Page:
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Scientists have detected a 2 million-year-old DNA sample at the northernmost point of Greenland.

Scientists conducting research at the northernmost point of Greenland came across the known ancient DNA sample. For example, it is thought to be exactly 2 million years old.
With DNA samples taken from the soil, the researchers said trees, vegetation, and animals were found in Greenland, a barren arctic desert, 2 million years ago.
Cold weather preserved DNA
According to the news of AA, scientists stated that cold weather helps protect DNA fragments and that the findings may have formed and frozen for tens of thousands of years before climate change took place.
Eske Willerslev, a geneticist at Cambridge University, said they compared DNA with different species and tried to find a match.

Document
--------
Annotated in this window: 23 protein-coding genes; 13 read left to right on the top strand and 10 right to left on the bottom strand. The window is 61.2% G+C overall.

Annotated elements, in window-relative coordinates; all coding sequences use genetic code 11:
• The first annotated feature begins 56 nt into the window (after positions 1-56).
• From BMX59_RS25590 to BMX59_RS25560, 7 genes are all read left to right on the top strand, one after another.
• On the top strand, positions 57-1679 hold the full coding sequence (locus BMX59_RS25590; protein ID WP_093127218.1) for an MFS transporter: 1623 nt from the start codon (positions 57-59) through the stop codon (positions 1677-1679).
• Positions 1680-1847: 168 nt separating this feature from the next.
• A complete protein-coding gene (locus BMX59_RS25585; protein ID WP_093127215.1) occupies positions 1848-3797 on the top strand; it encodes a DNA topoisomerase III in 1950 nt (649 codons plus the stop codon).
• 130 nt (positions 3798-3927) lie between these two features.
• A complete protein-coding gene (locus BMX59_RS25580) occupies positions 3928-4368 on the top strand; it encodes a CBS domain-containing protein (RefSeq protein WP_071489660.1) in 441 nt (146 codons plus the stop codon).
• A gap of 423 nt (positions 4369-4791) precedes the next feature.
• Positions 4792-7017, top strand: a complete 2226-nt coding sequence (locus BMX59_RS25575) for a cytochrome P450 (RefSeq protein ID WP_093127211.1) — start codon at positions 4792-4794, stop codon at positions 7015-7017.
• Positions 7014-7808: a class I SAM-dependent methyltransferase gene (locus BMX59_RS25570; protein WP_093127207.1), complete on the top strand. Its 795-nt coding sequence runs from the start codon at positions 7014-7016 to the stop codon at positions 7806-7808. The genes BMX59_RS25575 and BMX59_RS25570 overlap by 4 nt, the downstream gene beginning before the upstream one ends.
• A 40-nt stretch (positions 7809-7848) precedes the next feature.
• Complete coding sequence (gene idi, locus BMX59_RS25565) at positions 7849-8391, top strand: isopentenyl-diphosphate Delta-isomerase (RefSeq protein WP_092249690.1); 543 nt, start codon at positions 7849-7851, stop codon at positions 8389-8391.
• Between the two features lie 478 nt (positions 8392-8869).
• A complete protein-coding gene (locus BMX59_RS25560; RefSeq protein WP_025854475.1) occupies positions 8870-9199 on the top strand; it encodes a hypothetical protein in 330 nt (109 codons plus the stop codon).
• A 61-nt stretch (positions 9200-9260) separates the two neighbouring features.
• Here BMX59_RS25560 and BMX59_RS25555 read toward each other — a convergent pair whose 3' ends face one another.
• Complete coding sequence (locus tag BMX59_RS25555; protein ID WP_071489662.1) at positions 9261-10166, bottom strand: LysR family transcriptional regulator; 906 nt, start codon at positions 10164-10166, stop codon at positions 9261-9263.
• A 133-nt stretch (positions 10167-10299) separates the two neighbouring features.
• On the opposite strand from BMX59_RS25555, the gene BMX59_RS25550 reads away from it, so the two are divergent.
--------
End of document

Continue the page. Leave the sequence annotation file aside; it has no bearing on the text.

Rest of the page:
Saying that DNA also includes traces of animals such as mastodon, geese, rabbits, reindeer, and lemmings, Willerslev said that most mastodon fossils have been seen before in forests in North America.
Willerslev stated that these plants and animals survived the climate change process and this could offer a genetic roadmap for adapting to current global warming.

“I never expected to find a mastodon in northern Greenland,” said Love Dalen, a researcher in evolutionary genetics at Stockholm University. said.
Experts state that it cannot be said with certainty that these species lived in that region with current data, but such DNA studies are valuable in terms of showing “hidden diversity” in ancient habitats.

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